The government has admitted “significant” problems with state pension forecasts, after revealing hundreds of thousands of people have received erroneous information.
Three per cent of pensioners may have made financial decisions based on false information sent by the government since 2016. This amounts to about 360,000 people who have received incorrect state pension forecasts.
Members of the public have received online statements which are inconsistent with earlier written statements. The more recent online statements have been incorrect.
In some cases, new forecasts were more than £1,500 a year higher than people expected. The Department for Work and Pensions (DWP) initially called the forecasts isolated errors, and that it had corrected them.
‘A significant problem’
But pensions minister Guy Opperman has admitted the problem is more widespread. He said: “There is a significant problem here,” in a letter to former pensions minister Sir Steve Webb.
Omission or errors “will be rectified” before people retire, he added. “I have asked officials to explore options to further enhance the accuracy of the information held with National Insurance records and how we use that information to calculate a person’s state pension forecast.”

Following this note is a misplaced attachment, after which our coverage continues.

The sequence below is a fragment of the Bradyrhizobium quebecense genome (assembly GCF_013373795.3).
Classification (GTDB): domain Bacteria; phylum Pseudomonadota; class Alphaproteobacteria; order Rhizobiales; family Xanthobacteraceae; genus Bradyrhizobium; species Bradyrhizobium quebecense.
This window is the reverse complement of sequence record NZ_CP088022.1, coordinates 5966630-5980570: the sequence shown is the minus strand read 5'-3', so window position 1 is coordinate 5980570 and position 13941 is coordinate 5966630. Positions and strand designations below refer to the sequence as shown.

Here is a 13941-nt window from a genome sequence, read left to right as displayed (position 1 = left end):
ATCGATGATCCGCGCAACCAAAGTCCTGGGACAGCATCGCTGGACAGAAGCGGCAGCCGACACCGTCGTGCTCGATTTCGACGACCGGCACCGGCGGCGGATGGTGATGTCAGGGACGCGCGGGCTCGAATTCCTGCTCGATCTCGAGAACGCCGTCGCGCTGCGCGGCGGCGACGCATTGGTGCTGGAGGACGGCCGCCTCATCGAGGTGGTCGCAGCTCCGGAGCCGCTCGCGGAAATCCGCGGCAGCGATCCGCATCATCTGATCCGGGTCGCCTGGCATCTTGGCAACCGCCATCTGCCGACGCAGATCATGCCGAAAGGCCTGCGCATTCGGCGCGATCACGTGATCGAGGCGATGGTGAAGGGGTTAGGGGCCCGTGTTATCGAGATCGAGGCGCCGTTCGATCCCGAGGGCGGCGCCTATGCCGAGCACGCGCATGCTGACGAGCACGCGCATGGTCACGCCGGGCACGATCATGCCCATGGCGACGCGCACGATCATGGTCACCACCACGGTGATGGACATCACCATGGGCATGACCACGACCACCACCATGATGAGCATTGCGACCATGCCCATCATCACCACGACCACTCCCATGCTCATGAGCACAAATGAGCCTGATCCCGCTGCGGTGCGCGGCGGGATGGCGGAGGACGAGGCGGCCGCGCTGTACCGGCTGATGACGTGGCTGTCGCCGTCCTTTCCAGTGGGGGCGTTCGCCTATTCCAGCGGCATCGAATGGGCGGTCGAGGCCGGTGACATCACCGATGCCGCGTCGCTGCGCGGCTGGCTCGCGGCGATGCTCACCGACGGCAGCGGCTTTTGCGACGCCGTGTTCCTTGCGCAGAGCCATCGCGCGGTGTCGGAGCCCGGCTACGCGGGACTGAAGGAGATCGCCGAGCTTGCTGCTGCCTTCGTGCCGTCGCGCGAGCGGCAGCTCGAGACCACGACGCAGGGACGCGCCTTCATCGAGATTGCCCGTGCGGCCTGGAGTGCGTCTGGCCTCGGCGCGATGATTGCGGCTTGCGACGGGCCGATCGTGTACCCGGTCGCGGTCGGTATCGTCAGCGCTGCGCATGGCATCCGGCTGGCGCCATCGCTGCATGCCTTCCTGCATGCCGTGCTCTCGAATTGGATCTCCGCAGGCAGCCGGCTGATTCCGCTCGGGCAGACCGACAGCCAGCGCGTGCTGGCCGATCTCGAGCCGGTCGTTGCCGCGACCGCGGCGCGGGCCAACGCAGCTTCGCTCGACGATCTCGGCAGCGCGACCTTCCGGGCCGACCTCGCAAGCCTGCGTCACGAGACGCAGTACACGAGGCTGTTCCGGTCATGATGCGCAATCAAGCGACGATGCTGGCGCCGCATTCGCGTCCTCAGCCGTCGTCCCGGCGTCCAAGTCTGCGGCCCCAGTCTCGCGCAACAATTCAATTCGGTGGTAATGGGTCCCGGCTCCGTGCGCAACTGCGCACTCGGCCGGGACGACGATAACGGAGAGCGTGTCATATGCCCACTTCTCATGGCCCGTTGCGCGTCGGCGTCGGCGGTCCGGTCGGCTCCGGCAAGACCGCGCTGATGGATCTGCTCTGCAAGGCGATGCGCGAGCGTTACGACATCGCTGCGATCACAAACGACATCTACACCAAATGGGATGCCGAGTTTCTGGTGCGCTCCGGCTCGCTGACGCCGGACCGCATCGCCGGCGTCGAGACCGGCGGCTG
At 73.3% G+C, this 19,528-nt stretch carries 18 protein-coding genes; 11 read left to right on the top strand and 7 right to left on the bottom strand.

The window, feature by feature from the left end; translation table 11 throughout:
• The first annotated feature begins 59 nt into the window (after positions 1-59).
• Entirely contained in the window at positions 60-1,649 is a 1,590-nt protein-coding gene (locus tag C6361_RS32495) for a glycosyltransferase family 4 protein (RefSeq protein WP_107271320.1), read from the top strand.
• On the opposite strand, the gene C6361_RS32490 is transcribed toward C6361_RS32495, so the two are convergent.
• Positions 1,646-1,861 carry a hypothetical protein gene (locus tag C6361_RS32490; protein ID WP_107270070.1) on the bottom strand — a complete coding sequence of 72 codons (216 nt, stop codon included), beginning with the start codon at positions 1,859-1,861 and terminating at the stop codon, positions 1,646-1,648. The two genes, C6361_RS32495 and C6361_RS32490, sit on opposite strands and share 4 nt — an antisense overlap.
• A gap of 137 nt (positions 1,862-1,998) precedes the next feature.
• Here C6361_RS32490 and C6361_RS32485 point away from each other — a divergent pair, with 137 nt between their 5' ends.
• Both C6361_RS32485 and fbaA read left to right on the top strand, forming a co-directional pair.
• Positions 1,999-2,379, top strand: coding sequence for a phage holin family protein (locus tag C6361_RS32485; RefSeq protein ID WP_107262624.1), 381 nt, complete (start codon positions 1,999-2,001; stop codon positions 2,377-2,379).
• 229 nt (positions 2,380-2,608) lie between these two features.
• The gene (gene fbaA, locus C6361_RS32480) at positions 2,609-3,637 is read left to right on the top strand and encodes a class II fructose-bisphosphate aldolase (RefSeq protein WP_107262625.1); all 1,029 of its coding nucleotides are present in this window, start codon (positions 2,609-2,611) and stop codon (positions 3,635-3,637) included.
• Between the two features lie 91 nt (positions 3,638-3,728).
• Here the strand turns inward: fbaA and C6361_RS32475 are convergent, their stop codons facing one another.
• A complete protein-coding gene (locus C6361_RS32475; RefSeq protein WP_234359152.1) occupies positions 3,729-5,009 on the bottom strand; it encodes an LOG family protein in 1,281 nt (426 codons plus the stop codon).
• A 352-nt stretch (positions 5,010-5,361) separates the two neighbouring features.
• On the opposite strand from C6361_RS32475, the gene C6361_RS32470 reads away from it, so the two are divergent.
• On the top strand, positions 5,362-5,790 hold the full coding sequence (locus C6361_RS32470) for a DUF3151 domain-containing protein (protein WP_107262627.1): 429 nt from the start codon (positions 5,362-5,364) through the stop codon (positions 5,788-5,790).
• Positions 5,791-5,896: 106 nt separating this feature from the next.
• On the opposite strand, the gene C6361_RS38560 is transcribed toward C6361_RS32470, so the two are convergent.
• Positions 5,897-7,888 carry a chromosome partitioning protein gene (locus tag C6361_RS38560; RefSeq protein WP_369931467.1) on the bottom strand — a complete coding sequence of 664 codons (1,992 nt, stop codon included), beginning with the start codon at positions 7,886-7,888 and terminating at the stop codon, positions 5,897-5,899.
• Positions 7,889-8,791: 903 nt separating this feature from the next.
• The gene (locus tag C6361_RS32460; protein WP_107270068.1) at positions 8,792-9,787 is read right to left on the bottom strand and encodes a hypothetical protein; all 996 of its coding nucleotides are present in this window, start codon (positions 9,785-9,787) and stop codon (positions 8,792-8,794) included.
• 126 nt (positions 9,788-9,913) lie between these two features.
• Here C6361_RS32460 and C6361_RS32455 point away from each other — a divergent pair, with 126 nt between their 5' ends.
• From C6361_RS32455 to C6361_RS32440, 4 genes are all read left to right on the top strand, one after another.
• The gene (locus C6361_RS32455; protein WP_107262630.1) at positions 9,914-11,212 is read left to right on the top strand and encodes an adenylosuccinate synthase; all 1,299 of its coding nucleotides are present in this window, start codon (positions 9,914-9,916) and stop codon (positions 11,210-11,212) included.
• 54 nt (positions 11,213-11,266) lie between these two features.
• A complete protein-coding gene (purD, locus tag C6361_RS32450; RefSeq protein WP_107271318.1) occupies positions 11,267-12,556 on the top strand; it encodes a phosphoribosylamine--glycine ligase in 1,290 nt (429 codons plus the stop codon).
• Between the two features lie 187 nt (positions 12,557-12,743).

Webb wrote to Opperman asking him to identify if there was a systematic problem with state pension forecasts.
The Department for Work and Pensions is pushing for savers to use online tools to make retirement decisions. Schemes such as the pensions dashboard, which will come in over the next few years, will rely on the data.
“It is therefore very worrying that hundreds of thousands of people may have received incorrect state pension forecasts and in some cases will have taken decisions about their retirement plans on the basis of incorrect information.”
He urged the government to put an “urgent stop” to the problem. Webb is director of policy at Royal London.